So I would challenge anybody listening to this, come out, you form a team, it's on me. If you're willing to commit to 2022 and you're listening to this you send me an email, [email protected], come out and attempt the Death Race because everybody over the last 20 years that has attempted the Death Race sends me an email or sees me in-person or calls me or texts me and says, you changed my life, I got to meet myself, I got to find out what I'm made of, or you broke me and so I had to rebuild myself.

Dr. Dan Stickler: Is this part of Spartan or is this something separate?

Joe De Sena: No, this is part of Spartan. This is our craziest event, it existed before Spartan. You could look it up at, and only crazy people apply. But shoot me an email, [email protected], if you're listening to this. The doctor could put together a team and it's on me but you got to commit right away, take the plunge, leave the shore as they say, and I promise it's a life changing experience.

Dr. Dan Stickler: I'm going to look that one up for sure, that sounds like right up my alley.

Joe De Sena: Yeah.

Why we Need to Increase Our Fear IQ

Dr. Dan Stickler: Hey, so you've spoken a little bit, and we're talking about mental toughness here, but you've spoken a little bit about stepping into our fears or increasing our fear IQ in mental toughness, so can you take us through that?

Joe De Sena: My whole life I have for some reason figured out that if I'm fearful of it it's probably something I should do. Now, you got to do a mental check, you got to find out, really assess what your values, your beliefs are, et cetera, you don't want to push through fear that's warranted. This morning when my girls were running with me it was a dark road we were on in a new neighborhood, we just moved here, and we were coming around a turn and my older daughter was like, "Oh no, no, I don't want to run on the sidewalk over there," and I thought, gee, that seems a little fearful. But then when I looked it was like, you know what? A young girl actually should because the way the bushes and everything were it looked like a scary area.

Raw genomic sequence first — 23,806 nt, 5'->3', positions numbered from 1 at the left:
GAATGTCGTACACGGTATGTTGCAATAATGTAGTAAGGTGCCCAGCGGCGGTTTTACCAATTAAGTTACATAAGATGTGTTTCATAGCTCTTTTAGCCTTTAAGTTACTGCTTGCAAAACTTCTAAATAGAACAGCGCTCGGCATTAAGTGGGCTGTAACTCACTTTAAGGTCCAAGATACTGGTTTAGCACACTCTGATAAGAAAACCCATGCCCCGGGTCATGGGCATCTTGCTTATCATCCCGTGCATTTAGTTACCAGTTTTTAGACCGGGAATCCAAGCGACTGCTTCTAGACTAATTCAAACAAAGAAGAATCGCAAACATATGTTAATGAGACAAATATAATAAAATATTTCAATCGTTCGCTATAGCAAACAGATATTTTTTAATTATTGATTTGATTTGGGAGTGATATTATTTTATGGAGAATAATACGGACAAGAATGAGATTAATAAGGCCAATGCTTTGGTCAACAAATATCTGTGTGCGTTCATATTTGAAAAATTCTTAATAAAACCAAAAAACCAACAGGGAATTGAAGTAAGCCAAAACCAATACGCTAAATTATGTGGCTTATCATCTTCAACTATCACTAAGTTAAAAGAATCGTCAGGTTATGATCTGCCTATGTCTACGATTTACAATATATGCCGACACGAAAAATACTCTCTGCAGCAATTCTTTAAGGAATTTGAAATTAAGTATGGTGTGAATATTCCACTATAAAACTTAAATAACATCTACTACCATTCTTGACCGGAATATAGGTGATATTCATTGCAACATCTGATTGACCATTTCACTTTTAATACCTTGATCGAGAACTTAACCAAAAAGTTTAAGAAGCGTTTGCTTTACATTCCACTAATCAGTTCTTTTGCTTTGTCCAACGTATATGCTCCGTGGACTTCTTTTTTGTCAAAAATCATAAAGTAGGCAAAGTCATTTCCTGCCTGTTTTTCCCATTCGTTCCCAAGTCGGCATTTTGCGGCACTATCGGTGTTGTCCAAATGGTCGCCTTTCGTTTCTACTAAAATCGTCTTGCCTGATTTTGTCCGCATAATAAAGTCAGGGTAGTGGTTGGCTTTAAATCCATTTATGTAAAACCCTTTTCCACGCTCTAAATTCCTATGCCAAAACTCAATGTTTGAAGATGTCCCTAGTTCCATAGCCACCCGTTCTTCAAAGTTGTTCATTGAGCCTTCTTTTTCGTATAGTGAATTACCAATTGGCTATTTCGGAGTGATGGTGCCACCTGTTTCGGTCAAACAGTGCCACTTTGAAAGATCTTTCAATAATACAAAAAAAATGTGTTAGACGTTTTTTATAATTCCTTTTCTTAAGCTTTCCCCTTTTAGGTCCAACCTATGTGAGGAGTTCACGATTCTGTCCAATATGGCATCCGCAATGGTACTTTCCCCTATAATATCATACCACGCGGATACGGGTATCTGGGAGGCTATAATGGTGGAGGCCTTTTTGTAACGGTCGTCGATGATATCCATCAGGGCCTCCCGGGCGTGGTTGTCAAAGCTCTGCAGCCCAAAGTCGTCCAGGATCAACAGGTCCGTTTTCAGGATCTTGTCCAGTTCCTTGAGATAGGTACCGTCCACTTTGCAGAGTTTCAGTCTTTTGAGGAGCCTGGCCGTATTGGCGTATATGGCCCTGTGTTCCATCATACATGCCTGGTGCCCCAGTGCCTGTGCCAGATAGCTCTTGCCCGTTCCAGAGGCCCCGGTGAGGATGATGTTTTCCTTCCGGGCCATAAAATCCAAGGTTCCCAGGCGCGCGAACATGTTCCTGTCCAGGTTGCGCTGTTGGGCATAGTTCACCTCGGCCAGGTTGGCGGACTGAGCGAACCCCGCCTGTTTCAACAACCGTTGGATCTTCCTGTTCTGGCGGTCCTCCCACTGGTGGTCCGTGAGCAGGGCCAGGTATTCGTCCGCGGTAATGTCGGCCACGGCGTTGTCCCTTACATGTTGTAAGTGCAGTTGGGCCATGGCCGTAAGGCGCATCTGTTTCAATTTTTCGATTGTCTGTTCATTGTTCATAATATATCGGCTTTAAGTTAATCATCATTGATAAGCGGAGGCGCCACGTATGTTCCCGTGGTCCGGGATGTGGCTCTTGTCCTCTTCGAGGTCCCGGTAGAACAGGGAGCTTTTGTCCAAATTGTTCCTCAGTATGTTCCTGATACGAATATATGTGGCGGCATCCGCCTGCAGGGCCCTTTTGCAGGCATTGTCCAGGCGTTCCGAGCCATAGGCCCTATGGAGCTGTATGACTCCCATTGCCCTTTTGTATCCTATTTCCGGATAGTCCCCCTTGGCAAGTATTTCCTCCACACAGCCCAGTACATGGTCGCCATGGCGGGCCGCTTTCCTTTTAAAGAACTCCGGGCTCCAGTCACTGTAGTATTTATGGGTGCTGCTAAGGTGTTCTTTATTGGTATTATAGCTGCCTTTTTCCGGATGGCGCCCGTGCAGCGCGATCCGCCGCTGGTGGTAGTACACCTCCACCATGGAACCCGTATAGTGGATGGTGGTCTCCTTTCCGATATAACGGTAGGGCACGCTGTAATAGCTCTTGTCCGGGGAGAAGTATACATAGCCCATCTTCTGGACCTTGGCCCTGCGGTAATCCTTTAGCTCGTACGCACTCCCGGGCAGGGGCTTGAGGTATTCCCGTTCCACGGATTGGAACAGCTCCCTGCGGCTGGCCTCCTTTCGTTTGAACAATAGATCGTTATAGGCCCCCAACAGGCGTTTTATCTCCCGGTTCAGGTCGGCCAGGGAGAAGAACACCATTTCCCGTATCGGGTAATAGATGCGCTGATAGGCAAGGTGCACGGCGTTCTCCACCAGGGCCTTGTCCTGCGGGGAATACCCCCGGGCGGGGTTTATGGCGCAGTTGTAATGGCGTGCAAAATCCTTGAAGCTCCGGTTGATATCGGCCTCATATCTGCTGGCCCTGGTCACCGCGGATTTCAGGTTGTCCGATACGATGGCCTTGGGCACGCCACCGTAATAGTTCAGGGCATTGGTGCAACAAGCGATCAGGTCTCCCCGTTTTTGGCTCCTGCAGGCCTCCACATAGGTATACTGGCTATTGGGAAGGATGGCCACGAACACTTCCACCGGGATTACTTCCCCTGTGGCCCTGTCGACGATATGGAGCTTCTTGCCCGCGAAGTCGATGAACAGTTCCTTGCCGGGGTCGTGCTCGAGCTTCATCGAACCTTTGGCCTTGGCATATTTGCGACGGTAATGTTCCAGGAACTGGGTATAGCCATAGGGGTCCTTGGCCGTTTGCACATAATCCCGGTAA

So you got to make sure your beliefs, your values, you've done a head check on where you are in life, like maybe if I'm looking to be the fastest runner ever and I'm a little fearful coming around the corner I just described I go for it anyway because my mission in life, my goal, my true north is to be the fastest runner ever so I go for it, if I'm with my young daughters and I'm not looking to set any records, we'd probably move away from those dark bushes and run out the streets. So you got to make sure you're able to ascertain in your brain when it's time to pivot and when it's just some fear that's creeping in.

In most cases, I mean, we've got legacy hardware and software that we're built with, doc, you know this, and the amygdala it's giving us signals that are just not rational signals, it's wiring that was based on 1,000 years ago, there were different kinds of fears and they were legitimate, like if a lion showed up to attack us or we're going to fall off a cliff or freeze to death. But now most of our fears are really just the avoidance of discomfort, that's all it is, so if you can quickly do a head check and say, oh, I know what's going on there, my brain is just looking to get me to stop running right now or stop climbing or get away from the cold shower because it doesn't want to be uncomfortable, that's not a legitimate fear.